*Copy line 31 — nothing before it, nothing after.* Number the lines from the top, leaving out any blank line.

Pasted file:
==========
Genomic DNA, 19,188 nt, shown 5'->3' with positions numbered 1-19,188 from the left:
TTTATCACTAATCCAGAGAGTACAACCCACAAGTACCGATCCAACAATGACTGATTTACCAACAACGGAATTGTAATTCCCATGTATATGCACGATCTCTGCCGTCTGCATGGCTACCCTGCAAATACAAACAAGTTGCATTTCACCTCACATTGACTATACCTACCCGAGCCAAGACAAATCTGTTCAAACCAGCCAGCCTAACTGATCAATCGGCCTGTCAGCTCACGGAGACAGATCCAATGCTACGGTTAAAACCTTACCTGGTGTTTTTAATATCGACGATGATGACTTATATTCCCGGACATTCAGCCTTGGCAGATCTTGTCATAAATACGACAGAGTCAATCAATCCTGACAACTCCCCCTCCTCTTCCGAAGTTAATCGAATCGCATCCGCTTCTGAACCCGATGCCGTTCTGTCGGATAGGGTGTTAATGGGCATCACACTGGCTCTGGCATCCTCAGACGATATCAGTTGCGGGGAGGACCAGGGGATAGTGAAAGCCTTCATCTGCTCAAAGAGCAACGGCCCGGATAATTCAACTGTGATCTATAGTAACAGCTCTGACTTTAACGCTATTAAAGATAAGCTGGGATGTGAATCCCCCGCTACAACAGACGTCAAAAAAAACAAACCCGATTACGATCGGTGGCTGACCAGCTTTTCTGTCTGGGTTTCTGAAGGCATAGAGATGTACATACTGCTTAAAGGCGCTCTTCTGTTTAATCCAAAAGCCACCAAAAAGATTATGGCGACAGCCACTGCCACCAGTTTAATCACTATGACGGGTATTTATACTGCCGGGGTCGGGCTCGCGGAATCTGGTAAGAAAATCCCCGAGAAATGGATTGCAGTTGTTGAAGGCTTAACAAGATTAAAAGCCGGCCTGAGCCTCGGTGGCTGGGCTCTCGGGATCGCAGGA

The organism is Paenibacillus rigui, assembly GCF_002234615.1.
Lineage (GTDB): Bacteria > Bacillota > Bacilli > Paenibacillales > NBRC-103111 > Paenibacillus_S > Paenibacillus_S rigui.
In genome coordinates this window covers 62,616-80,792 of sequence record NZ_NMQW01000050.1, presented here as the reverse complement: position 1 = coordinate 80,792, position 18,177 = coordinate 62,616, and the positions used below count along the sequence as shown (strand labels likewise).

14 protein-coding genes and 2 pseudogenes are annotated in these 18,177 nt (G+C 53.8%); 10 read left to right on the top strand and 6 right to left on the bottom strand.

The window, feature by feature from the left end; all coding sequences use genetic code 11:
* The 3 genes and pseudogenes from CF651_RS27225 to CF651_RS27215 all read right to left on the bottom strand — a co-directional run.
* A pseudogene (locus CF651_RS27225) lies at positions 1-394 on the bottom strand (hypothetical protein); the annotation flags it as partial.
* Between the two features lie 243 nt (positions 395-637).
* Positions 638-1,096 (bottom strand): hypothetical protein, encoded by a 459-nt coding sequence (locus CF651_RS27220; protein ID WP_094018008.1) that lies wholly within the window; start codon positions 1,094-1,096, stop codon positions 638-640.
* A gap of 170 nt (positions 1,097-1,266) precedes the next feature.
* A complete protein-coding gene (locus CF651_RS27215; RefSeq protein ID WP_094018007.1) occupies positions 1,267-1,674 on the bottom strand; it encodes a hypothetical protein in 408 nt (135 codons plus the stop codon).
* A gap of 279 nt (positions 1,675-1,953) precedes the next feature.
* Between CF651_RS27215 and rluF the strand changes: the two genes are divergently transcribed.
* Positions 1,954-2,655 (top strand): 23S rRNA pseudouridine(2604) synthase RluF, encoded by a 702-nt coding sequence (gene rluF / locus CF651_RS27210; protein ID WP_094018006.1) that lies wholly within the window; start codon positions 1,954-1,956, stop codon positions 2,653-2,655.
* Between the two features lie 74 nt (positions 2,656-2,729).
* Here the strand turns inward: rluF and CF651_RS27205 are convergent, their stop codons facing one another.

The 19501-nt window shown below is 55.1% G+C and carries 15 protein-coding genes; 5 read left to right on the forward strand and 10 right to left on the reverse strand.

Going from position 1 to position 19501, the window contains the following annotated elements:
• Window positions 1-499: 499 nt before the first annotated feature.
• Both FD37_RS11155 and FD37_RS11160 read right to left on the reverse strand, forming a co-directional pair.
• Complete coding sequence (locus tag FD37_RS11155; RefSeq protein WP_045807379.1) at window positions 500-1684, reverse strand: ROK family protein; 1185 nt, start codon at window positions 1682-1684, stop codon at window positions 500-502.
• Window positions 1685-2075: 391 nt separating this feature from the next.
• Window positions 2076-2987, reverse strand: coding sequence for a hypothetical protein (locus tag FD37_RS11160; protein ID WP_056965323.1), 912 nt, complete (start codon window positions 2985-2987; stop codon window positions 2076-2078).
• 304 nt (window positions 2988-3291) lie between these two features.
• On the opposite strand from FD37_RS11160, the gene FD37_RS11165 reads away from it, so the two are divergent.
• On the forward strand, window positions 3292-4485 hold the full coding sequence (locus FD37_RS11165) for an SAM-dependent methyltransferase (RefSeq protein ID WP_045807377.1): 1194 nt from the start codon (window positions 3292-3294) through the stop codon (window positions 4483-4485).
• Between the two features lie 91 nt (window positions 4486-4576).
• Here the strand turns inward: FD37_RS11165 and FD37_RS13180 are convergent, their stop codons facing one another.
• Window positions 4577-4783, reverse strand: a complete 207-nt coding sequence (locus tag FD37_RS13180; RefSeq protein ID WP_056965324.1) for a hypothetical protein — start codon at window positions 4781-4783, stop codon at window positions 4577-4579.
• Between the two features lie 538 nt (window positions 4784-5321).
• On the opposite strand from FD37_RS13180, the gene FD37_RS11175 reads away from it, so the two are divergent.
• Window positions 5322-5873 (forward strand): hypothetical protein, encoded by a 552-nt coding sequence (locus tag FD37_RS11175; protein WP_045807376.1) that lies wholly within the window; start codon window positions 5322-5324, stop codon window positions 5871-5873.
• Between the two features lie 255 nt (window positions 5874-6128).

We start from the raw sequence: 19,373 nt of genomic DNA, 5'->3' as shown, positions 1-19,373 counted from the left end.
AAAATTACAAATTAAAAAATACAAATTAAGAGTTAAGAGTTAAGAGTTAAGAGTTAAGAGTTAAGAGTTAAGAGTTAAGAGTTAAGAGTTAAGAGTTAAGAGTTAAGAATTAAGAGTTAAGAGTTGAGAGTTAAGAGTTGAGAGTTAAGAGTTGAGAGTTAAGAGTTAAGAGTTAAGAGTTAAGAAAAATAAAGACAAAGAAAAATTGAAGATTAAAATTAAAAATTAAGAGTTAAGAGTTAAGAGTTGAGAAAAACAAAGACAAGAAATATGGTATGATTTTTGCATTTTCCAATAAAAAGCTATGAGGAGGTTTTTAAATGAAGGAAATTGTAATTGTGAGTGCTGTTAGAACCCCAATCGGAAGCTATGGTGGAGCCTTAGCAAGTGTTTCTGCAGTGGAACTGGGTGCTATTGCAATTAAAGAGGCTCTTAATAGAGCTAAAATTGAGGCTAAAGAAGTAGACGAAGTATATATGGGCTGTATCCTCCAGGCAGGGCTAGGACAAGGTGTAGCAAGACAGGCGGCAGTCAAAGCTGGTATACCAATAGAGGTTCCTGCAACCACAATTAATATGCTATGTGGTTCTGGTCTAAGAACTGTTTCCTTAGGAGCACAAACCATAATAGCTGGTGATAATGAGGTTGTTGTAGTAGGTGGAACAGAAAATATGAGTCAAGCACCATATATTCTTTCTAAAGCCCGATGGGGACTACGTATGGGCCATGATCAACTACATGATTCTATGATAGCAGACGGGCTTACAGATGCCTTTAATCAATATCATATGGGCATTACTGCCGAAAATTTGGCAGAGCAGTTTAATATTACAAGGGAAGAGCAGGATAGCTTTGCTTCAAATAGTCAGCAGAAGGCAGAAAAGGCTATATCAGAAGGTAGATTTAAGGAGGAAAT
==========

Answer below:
• Window positions 4577-4783, reverse strand: a complete 207-nt coding sequence (locus tag FD37_RS13180; RefSeq protein ID WP_056965324.1) for a hypothetical protein — start codon at window positions 4781-4783, stop codon at window positions 4577-4579.